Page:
A year ago I was diagnosed with a gluten intolerance. That meant I had to cut out anything with gluten in it from my diet. No wheat, barley, rye. I eat gluten free cookies, bread and pasta. I've learned how to adjust my diet, but I wasn't expecting my new food allergy to overlap with work, other than what I took for lunch and not being able to eat at staff potlucks.
I discovered that there are a lot of products, not just food products, that contain gluten. Lots of craft supplies that I come in contact with on a daily basis in the library are not always gluten free. For me, I'm extra cautious about when I'm using crayons, play dough, and glue and I make sure to wash my hands a lot, especially after handling any of these items. But it got me thinking about making sure our library programs are allergy friendly.
This winter we hosted a Cookie Club in which patrons got a card stamped on each visit to the library and after six visits got invited to a cookie party. I had a parent tell me, oh, we can't come to the party because my kids can't have gluten. I told her I couldn't have gluten either and that I would have gluten free cookies at the party. They ended up not coming to the party and I saved the gluten free cookies I had brought for myself, so it wasn't a waste. But it did get me thinking if patrons are avoiding library programs because of food allergies.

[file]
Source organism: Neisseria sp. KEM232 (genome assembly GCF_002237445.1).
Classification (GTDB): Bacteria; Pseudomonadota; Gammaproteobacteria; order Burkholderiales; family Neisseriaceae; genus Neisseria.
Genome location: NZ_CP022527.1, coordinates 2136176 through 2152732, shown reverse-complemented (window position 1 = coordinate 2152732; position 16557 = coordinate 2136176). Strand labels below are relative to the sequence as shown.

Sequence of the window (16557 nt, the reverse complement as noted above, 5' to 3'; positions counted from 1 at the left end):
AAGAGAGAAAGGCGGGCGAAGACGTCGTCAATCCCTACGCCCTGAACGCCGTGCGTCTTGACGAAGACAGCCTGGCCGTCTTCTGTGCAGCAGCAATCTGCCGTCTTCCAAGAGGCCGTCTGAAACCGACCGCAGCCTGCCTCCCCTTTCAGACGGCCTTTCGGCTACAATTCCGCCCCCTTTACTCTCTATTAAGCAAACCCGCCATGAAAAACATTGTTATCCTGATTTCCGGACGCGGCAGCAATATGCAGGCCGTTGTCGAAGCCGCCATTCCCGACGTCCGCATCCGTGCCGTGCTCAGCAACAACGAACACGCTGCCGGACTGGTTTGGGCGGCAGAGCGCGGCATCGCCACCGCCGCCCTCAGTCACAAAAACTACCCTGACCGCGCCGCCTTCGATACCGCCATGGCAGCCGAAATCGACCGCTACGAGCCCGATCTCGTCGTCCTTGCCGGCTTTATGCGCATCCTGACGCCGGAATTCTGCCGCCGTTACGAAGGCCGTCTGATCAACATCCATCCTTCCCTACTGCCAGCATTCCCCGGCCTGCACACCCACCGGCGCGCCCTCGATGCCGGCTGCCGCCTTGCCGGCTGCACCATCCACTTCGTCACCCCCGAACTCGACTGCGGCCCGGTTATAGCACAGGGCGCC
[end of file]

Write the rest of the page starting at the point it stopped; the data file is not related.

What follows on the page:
The top eight food allergies are: Milk, Eggs, Peanuts, Tree Nuts, Fish, Shellfish, Soy, and Wheat.
Whenever we host an event with food, we advertise that there will be food involved. And if the library started to order special made food for every program on the off chance that a child with an allergy would come, that would start getting expensive. And I just don't think it would be possible to cut out every possible allergen someone might possibly be allergic to.
Yet I do think we have a responsibility to make sure those patrons feel welcome at programs. If at times we can provide a special food that would be great and very welcoming. Or if we host a cooking program (we've done Teen Iron Chef and Tween Picnic Lunch programs) we could make sure we have supplies and ingredients that could be allergy friendly, like fruits and vegetables. And we can encourage patrons to bring their own food item so their child doesn't feel left out, which many with food allergies are already used to doing. I also think we can try to make sure we offer brands like Elmer's and Crayola that state that their craft items are gluten free. I don't want anyone to feel as though they can't come to the library because they are afraid of possible food programming.
So I'm curious. Have any of you encountered issues with food allergies at library programs? Do you offer alternatives? How do you handle food at programs?